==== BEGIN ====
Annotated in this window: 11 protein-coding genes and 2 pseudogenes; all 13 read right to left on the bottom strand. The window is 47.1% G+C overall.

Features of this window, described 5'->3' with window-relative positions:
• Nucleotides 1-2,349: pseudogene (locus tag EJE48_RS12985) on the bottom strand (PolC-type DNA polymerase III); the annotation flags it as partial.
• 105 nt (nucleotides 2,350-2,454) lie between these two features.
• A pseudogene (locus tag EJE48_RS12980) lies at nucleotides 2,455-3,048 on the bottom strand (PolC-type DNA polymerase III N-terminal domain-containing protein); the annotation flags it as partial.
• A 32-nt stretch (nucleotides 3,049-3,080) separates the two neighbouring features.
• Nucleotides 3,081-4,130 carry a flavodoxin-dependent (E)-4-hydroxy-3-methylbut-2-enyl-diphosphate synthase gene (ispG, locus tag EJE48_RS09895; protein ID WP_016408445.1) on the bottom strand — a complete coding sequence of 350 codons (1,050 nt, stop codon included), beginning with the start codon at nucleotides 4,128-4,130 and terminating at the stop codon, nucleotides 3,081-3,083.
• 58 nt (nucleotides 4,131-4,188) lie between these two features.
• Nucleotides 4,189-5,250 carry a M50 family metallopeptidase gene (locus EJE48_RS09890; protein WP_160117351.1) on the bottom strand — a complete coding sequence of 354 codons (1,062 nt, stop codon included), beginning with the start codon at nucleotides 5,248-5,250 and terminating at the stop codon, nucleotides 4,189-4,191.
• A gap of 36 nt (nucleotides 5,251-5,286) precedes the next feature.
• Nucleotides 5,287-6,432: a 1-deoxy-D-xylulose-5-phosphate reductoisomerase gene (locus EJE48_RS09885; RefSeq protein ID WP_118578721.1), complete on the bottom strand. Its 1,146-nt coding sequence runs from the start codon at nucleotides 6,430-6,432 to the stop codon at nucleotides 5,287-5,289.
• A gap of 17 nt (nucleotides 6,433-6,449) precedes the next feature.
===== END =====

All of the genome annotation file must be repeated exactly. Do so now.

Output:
Annotated in this window: 11 protein-coding genes and 2 pseudogenes; all 13 read right to left on the bottom strand. The window is 47.1% G+C overall.

Features of this window, described 5'->3' with window-relative positions:
• Nucleotides 1-2,349: pseudogene (locus tag EJE48_RS12985) on the bottom strand (PolC-type DNA polymerase III); the annotation flags it as partial.
• 105 nt (nucleotides 2,350-2,454) lie between these two features.
• A pseudogene (locus tag EJE48_RS12980) lies at nucleotides 2,455-3,048 on the bottom strand (PolC-type DNA polymerase III N-terminal domain-containing protein); the annotation flags it as partial.
• A 32-nt stretch (nucleotides 3,049-3,080) separates the two neighbouring features.
• Nucleotides 3,081-4,130 carry a flavodoxin-dependent (E)-4-hydroxy-3-methylbut-2-enyl-diphosphate synthase gene (ispG, locus tag EJE48_RS09895; protein ID WP_016408445.1) on the bottom strand — a complete coding sequence of 350 codons (1,050 nt, stop codon included), beginning with the start codon at nucleotides 4,128-4,130 and terminating at the stop codon, nucleotides 3,081-3,083.
• 58 nt (nucleotides 4,131-4,188) lie between these two features.
• Nucleotides 4,189-5,250 carry a M50 family metallopeptidase gene (locus EJE48_RS09890; protein WP_160117351.1) on the bottom strand — a complete coding sequence of 354 codons (1,062 nt, stop codon included), beginning with the start codon at nucleotides 5,248-5,250 and terminating at the stop codon, nucleotides 4,189-4,191.
• A gap of 36 nt (nucleotides 5,251-5,286) precedes the next feature.
• Nucleotides 5,287-6,432: a 1-deoxy-D-xylulose-5-phosphate reductoisomerase gene (locus EJE48_RS09885; RefSeq protein ID WP_118578721.1), complete on the bottom strand. Its 1,146-nt coding sequence runs from the start codon at nucleotides 6,430-6,432 to the stop codon at nucleotides 5,287-5,289.
• A gap of 17 nt (nucleotides 6,433-6,449) precedes the next feature.